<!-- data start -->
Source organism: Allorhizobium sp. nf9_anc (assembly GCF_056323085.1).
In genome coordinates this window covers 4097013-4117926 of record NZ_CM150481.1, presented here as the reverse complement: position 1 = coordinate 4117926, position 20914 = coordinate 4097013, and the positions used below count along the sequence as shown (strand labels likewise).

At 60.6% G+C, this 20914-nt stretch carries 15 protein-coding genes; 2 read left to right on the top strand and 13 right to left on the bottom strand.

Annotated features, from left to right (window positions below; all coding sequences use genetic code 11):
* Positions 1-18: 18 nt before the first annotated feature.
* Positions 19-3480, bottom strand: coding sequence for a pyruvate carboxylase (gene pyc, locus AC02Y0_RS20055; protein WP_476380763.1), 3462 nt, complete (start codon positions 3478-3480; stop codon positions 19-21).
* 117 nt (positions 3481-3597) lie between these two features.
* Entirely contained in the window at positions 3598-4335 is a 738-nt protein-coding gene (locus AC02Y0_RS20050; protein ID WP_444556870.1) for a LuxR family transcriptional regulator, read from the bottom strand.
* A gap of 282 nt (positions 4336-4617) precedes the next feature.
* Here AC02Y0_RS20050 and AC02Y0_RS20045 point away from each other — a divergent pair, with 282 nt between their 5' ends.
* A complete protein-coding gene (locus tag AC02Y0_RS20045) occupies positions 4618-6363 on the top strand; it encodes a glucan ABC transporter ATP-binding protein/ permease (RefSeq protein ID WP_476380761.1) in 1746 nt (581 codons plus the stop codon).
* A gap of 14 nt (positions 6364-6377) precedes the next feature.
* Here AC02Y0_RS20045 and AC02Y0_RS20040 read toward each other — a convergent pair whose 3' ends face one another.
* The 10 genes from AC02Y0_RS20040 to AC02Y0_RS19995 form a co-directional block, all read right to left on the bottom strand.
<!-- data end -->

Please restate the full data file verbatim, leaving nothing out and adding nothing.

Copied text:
Source organism: Allorhizobium sp. nf9_anc (assembly GCF_056323085.1).
In genome coordinates this window covers 4097013-4117926 of record NZ_CM150481.1, presented here as the reverse complement: position 1 = coordinate 4117926, position 20914 = coordinate 4097013, and the positions used below count along the sequence as shown (strand labels likewise).

At 60.6% G+C, this 20914-nt stretch carries 15 protein-coding genes; 2 read left to right on the top strand and 13 right to left on the bottom strand.

Annotated features, from left to right (window positions below; all coding sequences use genetic code 11):
* Positions 1-18: 18 nt before the first annotated feature.
* Positions 19-3480, bottom strand: coding sequence for a pyruvate carboxylase (gene pyc, locus AC02Y0_RS20055; protein WP_476380763.1), 3462 nt, complete (start codon positions 3478-3480; stop codon positions 19-21).
* 117 nt (positions 3481-3597) lie between these two features.
* Entirely contained in the window at positions 3598-4335 is a 738-nt protein-coding gene (locus AC02Y0_RS20050; protein ID WP_444556870.1) for a LuxR family transcriptional regulator, read from the bottom strand.
* A gap of 282 nt (positions 4336-4617) precedes the next feature.
* Here AC02Y0_RS20050 and AC02Y0_RS20045 point away from each other — a divergent pair, with 282 nt between their 5' ends.
* A complete protein-coding gene (locus tag AC02Y0_RS20045) occupies positions 4618-6363 on the top strand; it encodes a glucan ABC transporter ATP-binding protein/ permease (RefSeq protein ID WP_476380761.1) in 1746 nt (581 codons plus the stop codon).
* A gap of 14 nt (positions 6364-6377) precedes the next feature.
* Here AC02Y0_RS20045 and AC02Y0_RS20040 read toward each other — a convergent pair whose 3' ends face one another.
* The 10 genes from AC02Y0_RS20040 to AC02Y0_RS19995 form a co-directional block, all read right to left on the bottom strand.